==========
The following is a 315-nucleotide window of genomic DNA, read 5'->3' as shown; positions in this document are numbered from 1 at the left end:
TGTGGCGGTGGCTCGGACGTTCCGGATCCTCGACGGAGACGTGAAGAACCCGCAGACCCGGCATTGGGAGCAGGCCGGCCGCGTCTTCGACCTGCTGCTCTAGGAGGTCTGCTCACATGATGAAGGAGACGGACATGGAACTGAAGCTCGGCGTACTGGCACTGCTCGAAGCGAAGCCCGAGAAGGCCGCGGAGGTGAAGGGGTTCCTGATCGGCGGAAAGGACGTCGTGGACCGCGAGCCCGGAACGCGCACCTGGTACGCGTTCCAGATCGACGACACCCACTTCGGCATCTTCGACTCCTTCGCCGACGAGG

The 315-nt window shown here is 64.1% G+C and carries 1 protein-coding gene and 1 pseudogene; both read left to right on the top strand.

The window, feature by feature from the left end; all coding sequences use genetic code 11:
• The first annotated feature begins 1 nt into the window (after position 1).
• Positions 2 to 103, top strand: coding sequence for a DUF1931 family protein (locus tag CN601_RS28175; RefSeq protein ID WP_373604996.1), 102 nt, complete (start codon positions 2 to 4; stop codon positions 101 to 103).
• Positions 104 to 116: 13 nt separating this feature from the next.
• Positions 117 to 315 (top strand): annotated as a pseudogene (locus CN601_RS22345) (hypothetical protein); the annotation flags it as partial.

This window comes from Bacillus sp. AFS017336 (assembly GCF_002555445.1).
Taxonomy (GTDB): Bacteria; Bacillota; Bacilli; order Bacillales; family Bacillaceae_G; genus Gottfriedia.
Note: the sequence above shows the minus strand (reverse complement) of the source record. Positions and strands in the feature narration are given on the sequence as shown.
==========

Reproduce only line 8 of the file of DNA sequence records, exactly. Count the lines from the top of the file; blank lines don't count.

• Positions 117 to 315 (top strand): annotated as a pseudogene (locus CN601_RS22345) (hypothetical protein); the annotation flags it as partial.